Wednesday, May 21, 2008

Must-Do's At The Termination Meeting

Were you one of those 240,000 who the Bureau of Labor Statistics reported lost their jobs in the first quarter of 2008?

If you were prepared for that termination meeting you made all the right moves. If you weren’t, you may have sacrificed some of the severance, positive recommendations, and outplacement services you could have received.

Here are the six critical must-dos every executive should have down cold before any signs of being let go emerge.

1. The termination process is a business one. Like any other business task it’s up to you to effectively manage it. That includes controlling your emotions. Those should be held carefully in check. This is not the time to vent your feelings.

2. Mixed in with these business realities are legal ones. Your employer is handling the details, including what is said and agreed to in this meeting, in compliance with a number of laws. Therefore, you should be thinking and talking “like a lawyer.” You want to make sure you understand what's being told to you. Carefully re-state the reason they give you for your termination. “Let me see if I understand you correctly, I’m part of a larger downsizing and this is not a performance issue?’”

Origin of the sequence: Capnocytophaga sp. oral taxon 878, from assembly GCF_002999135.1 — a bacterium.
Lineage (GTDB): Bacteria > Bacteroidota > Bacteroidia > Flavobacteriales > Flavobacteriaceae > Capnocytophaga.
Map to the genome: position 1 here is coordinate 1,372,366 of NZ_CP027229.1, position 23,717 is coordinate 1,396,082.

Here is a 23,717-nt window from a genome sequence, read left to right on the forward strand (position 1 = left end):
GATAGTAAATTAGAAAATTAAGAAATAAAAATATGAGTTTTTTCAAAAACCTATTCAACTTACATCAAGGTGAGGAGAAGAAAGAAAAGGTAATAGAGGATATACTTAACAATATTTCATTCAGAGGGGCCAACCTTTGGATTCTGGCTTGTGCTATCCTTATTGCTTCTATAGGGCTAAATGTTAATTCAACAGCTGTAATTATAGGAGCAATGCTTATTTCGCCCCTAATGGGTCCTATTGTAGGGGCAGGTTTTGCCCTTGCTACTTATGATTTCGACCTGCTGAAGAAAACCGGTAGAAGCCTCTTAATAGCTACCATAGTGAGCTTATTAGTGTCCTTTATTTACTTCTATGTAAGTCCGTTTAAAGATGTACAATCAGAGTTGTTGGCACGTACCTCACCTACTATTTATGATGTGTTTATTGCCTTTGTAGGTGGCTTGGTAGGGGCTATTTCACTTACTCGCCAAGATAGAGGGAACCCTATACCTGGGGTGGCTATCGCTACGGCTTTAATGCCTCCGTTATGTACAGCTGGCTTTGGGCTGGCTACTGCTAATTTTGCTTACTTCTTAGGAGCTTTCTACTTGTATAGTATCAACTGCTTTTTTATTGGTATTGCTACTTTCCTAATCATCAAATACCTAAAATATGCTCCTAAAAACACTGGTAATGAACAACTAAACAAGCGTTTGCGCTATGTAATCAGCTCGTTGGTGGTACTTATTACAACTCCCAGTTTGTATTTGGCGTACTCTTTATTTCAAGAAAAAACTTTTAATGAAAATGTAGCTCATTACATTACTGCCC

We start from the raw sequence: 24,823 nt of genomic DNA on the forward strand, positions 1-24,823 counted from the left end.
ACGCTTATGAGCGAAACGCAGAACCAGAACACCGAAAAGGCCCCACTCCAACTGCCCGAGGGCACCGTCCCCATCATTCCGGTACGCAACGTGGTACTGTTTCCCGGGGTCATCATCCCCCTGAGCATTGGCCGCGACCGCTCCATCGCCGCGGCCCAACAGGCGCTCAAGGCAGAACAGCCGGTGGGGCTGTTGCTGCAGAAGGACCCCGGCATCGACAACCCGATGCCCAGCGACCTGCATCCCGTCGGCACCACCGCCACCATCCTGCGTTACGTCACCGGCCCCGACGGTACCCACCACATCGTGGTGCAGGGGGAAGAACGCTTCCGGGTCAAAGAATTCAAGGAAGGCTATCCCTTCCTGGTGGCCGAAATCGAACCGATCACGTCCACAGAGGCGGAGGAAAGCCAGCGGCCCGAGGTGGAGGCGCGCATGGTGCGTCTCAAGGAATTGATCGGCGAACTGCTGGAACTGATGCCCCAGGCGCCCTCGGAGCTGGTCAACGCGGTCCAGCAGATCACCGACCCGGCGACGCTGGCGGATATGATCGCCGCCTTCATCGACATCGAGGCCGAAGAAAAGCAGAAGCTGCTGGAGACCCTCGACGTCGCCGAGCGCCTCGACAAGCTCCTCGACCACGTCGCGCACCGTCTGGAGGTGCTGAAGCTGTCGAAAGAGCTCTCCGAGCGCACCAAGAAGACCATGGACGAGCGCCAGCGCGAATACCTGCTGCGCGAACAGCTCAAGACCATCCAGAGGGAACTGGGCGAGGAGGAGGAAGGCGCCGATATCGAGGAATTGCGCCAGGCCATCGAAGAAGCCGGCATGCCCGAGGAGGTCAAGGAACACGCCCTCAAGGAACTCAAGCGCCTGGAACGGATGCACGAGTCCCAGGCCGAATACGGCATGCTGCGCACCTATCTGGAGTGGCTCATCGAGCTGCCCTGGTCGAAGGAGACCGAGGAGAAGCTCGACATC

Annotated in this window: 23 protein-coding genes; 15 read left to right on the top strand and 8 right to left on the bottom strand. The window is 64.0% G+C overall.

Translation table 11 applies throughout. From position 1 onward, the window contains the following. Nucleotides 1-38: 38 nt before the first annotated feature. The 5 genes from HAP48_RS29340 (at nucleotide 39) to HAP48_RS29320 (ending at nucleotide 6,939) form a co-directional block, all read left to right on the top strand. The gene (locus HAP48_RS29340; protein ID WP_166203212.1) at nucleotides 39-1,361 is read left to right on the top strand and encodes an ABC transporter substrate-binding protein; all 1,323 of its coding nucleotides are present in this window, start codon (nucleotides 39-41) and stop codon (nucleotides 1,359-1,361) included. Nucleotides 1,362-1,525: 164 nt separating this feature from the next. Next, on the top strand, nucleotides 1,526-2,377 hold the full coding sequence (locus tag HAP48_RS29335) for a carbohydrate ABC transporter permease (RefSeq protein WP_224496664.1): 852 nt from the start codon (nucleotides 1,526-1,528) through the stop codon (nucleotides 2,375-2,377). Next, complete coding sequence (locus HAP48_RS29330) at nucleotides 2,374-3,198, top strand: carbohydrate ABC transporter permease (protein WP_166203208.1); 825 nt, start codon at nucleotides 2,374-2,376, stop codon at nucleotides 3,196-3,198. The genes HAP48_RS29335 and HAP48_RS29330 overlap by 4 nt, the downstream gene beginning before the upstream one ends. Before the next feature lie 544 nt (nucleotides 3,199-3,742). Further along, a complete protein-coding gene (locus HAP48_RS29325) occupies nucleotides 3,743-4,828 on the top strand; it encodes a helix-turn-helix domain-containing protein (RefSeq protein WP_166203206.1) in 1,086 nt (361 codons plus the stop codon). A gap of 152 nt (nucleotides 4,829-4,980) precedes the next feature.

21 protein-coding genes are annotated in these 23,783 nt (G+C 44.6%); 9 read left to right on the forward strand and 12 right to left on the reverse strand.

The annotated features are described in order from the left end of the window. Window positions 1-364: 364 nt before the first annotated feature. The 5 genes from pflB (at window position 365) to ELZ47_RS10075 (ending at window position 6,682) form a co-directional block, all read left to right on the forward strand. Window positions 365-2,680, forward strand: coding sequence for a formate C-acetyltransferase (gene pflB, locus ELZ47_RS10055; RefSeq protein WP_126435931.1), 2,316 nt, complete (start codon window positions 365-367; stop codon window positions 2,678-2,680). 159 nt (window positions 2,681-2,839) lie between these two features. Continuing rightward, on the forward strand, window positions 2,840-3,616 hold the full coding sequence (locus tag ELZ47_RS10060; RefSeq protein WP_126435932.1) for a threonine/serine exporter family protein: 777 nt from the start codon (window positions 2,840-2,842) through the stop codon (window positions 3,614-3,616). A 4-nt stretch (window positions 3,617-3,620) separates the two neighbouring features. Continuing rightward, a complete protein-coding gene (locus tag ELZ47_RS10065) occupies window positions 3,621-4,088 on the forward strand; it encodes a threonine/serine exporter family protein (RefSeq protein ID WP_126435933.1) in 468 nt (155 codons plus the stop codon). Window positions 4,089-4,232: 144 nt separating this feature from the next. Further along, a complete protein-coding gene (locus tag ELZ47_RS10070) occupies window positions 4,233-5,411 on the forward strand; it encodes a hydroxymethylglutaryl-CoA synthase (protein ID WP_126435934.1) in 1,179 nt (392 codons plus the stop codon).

3. Don't sign or agree to anything on the spot. This is absolutely not the time to negotiate. In most terminations, little is cast in stone. That means there may be room for negotiation. But now is not the time.

4. Don’t rush to wrap this up just in order to end the ordeal. If you have questions, ask them. You usually will be given a written separation package including a release. Ask how long you have before you need to sign and return the agreement. Take that time.

5. It may be advisable to consult with a lawyer. Actually, many firms will mention that at the termination meeting. But if they don't, there's no advantage to you in bringing it up.

6. This meeting may or may not coincide with it being your last day on the job. If it is, find out how your personal belongings will be returned to you and how incoming emails and phone calls to you will be handled.

If ever there was a time to follow the Boy Scout motto, it is during a termination meeting. Be prepared.

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